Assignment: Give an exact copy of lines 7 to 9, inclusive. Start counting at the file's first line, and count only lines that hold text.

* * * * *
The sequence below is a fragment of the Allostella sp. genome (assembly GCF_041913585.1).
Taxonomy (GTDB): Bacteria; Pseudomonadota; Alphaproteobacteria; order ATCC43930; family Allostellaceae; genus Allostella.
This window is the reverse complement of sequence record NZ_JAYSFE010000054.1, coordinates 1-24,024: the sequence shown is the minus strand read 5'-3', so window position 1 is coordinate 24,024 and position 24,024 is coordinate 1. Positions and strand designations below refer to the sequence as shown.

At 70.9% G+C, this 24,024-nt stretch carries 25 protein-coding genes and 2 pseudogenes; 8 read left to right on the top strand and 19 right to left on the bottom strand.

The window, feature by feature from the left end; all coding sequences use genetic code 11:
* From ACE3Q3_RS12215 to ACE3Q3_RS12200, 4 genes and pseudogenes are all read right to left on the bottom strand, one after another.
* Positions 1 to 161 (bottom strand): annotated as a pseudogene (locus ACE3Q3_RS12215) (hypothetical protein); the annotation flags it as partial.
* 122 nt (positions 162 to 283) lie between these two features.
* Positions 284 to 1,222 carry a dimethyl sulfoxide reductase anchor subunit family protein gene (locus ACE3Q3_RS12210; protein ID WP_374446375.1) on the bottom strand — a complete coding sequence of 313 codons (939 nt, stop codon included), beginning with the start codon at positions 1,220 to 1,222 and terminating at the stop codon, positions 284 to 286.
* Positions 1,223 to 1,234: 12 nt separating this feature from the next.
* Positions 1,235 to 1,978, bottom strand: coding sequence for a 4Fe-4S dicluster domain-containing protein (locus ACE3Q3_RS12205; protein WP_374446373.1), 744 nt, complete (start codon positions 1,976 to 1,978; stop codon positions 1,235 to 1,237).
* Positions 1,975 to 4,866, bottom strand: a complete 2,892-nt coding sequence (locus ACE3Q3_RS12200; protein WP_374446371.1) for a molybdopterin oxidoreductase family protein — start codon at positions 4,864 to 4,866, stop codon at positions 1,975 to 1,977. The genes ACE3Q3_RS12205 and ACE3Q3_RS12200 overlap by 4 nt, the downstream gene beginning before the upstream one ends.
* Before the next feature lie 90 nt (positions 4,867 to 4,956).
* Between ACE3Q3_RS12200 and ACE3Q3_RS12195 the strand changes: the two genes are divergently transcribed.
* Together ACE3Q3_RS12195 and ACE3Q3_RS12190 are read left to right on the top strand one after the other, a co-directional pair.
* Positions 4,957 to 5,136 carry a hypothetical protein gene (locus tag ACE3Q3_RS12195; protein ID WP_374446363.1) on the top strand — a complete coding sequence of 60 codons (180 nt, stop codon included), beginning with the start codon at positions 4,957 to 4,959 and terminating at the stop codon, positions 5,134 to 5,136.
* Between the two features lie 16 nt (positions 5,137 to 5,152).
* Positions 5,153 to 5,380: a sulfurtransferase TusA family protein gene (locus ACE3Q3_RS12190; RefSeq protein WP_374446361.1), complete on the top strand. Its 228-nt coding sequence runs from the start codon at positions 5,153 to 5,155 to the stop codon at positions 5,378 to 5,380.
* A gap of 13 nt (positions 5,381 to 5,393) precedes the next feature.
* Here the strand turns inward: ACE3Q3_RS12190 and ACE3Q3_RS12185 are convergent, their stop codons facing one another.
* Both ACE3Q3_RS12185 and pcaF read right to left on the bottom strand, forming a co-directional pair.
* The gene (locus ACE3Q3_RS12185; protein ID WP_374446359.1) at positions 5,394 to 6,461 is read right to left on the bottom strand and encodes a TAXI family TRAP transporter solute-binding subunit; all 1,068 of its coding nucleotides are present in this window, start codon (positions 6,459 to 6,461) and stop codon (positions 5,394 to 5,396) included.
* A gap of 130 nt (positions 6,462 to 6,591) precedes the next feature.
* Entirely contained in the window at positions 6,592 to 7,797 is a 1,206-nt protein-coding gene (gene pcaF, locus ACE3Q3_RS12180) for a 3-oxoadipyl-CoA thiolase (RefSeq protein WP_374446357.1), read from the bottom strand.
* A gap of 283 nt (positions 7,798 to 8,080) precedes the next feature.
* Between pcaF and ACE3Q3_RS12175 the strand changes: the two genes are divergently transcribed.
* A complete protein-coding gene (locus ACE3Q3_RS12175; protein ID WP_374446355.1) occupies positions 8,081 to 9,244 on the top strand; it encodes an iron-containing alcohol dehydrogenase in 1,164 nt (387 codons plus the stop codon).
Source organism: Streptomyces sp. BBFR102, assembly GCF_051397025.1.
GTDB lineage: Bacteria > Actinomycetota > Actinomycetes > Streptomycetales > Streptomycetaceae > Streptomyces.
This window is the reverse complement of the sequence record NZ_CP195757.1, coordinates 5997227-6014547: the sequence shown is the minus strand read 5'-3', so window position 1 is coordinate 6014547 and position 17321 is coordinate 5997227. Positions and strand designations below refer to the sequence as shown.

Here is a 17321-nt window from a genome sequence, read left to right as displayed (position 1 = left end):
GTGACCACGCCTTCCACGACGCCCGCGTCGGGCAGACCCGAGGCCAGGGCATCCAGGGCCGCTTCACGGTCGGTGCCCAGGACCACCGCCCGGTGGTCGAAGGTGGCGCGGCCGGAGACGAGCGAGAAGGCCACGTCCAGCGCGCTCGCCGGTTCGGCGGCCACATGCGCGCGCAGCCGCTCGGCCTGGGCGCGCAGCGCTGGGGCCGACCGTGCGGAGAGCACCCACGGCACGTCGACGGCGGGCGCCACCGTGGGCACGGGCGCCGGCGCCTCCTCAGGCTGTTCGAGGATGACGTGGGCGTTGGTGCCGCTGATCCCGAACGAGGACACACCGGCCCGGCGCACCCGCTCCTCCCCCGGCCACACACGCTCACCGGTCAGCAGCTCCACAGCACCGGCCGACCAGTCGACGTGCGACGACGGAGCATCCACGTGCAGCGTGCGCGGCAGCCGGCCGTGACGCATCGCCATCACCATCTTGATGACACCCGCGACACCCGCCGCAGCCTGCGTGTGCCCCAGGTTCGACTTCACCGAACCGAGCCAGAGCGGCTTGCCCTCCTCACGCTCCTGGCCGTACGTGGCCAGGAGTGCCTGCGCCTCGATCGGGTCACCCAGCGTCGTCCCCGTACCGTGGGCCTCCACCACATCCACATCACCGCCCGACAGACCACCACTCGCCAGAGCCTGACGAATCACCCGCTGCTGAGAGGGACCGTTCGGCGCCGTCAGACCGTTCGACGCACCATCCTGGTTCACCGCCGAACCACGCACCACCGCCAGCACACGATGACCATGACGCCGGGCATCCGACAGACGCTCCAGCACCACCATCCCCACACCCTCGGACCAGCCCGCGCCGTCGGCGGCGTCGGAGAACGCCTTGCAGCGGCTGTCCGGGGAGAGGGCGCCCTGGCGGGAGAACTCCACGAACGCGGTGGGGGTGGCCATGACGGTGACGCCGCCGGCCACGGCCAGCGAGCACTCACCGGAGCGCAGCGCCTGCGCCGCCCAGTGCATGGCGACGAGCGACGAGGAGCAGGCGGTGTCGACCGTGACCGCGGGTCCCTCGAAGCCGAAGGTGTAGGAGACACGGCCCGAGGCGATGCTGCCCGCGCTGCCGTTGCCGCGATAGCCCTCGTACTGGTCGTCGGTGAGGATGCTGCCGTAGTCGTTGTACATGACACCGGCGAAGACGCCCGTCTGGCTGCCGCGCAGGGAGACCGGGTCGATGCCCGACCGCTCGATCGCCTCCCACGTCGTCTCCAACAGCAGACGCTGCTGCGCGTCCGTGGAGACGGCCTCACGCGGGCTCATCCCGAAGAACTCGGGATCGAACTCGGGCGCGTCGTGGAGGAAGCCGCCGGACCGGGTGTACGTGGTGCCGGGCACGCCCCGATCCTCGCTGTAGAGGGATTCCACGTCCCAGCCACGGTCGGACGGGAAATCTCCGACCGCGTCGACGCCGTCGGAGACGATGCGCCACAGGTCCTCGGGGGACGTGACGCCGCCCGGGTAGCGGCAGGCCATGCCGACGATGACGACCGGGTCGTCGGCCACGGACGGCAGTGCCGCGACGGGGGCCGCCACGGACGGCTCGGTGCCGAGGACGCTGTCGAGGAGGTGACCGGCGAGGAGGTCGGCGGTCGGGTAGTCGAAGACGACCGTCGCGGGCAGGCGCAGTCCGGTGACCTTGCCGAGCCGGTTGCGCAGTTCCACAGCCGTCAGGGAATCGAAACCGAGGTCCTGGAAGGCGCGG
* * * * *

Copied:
* Positions 1 to 161 (bottom strand): annotated as a pseudogene (locus ACE3Q3_RS12215) (hypothetical protein); the annotation flags it as partial.
* 122 nt (positions 162 to 283) lie between these two features.
* Positions 284 to 1,222 carry a dimethyl sulfoxide reductase anchor subunit family protein gene (locus ACE3Q3_RS12210; protein ID WP_374446375.1) on the bottom strand — a complete coding sequence of 313 codons (939 nt, stop codon included), beginning with the start codon at positions 1,220 to 1,222 and terminating at the stop codon, positions 284 to 286.